Keeping sheep out of the sunset – Paul Burt:
With more than 30 years of sheep farming behind him, Paul Burt hopes to see a halt in the decline of the industry.
When you stick at something long enough you witness a world of change. In 1988 farms were relatively cheap (ridiculously so in hindsight) but with interest rates at 20% my brother and I didn’t have enough capital to make the risk worth taking.
Lamb prices were depressed but we saw an opportunity in a big lease block and tendered for it on the basis of an all-wool, low-input policy. Shearing costs were 10% of the value of a full fleece. We made the shortlist but eventually missed out. The ROR was potentially very good but it’s crystal ball gazing to guess where a successful bid might have taken us.
It wasn’t too many years after that I attended a presentation about the economic potential for keratin powder made by reducing wool fibre to it’s base components. It was a surprise to see in last weeks’ press, the process being reclaimed as a breakthrough. . .
North Otago farmer positive about region – Sally Rae:
North Otago Sustainable Land Management’s long-serving chairman Peter Mitchell recently stood down from the position. He talks to rural editor Sally Rae about why he is so passionate about farming in the district.
For 150 years, North Otago has provided opportunities for the Mitchell family with their farming business.
The current generation actively farming Rosedale, near Weston, are Peter and Sandra Mitchell, who were joined several years ago by Henry, one of their two sixth-generation sons.
“We’ve had a wonderful run really when you look back on it, on the farming side of things, a lot of family involvement,” Peter Mitchell said. . .
Finding the winners – Rebecca Greaves:
Analysing data to find the winners, whether it’s selecting sires or identifying trends, appeals to Emma Pettigrew’s competitive side.
She’s relishing her new role as research and development manager at Wairarapa sheep stud, Wairere, where she has been working since October last year.
Her role is primarily data analysis and administration, but she can be called on to help out on farm at busy times, which suits her just fine.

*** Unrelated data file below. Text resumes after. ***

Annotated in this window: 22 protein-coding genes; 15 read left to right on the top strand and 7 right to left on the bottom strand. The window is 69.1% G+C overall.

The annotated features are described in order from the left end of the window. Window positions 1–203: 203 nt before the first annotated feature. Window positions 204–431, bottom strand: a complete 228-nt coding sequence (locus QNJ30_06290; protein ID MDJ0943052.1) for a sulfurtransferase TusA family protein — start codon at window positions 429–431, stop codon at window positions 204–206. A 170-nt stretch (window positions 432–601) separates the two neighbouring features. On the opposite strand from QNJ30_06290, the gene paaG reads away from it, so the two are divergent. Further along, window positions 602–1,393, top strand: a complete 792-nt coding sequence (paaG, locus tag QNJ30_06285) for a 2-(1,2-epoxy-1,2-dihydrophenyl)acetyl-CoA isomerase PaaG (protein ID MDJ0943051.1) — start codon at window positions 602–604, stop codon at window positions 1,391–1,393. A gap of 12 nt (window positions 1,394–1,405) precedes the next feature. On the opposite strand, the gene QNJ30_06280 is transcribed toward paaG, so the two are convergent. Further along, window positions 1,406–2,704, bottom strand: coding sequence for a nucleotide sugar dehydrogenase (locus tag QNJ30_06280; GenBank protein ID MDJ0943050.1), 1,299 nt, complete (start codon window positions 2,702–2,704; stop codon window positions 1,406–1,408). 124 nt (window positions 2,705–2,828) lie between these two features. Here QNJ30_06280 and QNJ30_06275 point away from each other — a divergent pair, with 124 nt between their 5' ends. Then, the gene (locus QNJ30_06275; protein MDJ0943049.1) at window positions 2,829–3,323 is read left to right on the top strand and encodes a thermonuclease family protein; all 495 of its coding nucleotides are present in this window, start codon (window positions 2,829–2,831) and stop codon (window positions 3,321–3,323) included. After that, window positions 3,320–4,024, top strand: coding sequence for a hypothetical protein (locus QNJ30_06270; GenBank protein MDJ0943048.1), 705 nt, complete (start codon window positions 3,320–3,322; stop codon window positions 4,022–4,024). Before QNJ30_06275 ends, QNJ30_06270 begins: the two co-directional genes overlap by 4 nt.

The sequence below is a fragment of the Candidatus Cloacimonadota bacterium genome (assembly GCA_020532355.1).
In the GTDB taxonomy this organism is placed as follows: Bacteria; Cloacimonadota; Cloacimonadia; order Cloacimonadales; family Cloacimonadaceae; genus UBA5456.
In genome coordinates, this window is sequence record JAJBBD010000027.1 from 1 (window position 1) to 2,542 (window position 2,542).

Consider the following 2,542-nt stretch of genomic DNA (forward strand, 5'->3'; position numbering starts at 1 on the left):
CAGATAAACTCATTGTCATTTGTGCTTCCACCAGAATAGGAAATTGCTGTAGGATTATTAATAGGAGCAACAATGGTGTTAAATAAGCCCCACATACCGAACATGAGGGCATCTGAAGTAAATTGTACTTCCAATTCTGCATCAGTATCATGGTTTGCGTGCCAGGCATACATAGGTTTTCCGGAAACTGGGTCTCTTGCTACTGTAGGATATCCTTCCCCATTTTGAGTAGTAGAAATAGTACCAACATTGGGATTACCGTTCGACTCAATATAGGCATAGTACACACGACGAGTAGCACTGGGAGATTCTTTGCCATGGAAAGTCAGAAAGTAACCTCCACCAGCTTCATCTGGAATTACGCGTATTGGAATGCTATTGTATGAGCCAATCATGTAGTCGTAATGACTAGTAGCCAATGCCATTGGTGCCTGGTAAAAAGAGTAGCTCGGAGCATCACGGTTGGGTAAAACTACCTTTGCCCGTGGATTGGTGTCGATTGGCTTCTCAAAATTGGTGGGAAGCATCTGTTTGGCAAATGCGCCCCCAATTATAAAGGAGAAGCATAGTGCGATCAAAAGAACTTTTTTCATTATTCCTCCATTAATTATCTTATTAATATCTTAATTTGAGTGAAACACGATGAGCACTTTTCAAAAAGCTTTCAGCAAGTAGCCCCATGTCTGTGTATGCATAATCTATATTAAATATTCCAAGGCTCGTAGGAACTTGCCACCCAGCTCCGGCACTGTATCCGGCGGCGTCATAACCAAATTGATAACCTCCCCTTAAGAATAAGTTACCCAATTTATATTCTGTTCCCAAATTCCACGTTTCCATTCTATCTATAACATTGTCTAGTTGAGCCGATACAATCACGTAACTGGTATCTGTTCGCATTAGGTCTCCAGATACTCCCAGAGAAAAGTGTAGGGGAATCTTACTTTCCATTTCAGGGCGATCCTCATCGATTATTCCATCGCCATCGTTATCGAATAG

Stud breeding has always been part of life for Emma, 28, who grew up on farms in the Pohangina Valley and Kimbolton, in the Manawatu. . .
From honeymoon to dairy farming – Valu Maka:
Dairy Women’s Network member Lauren Badcock traded a career in law for greener pastures.
Alongside husband Ollie, the pair moved to New Zealand from the United Kingdom in 2018.
‘‘We gave up our jobs in the UK and came to New Zealand for our honeymoon and we didn’t go back home.
‘‘I got a job with Ollie on the farm and I haven’t really looked back.’’ . .
Connected Farms New Zealand Launch Innovative ZOLEO Device to Address Lone-Worker Safety Concerns.
In 2020, there were 22,796 farm-related injury claims accepted by ACC. That’s over 60 incidents a day, taking a huge toll on farms, families, and the rural community whenever a farm worker is hurt on the job. Today, Connected Farms New Zealand is launching ZOLEO Satellite Communicator, a farm safety device designed to transform the way rural communities approach on-farm connectivity and safety. Now, tens of thousands of NZ farmers across all farm types can remain accessible, connected, and safe regardless of how isolated they are, with the ZOLEO device.
Operating on the Iridium network, ZOLEO Satellite Communicator facilitates 2-way communication from anywhere including the highest, remotest high-country station. This multi-award winning product is easy and intuitive to use with a familiar messaging experience when integrated with smartphones, improving remote communications simply and effectively. This allows farmers and lone-workers to check-in to let others know they’re ok, or get help quickly and easily, even outside of mobile phone range. . .
Entries are now open and excitement is high for the refreshed 2022 New Zealand Dairy Industry Awards (NZDIA) programme, which gives New Zealand dairy farmers the opportunity to challenge themselves, earn a regional or national title and to share in substantial regional and national prize pools.
All three categories have been refreshed and revamped, after months of consultation, feedback and discussion.
Entries can be made via www.dairyindustryawards.co.nz with full details of the changes available there also.
NZDIA General Manager Robin Congdon says it’s very important that the Awards programme remains relevant and that issues raised in feedback were addressed. . .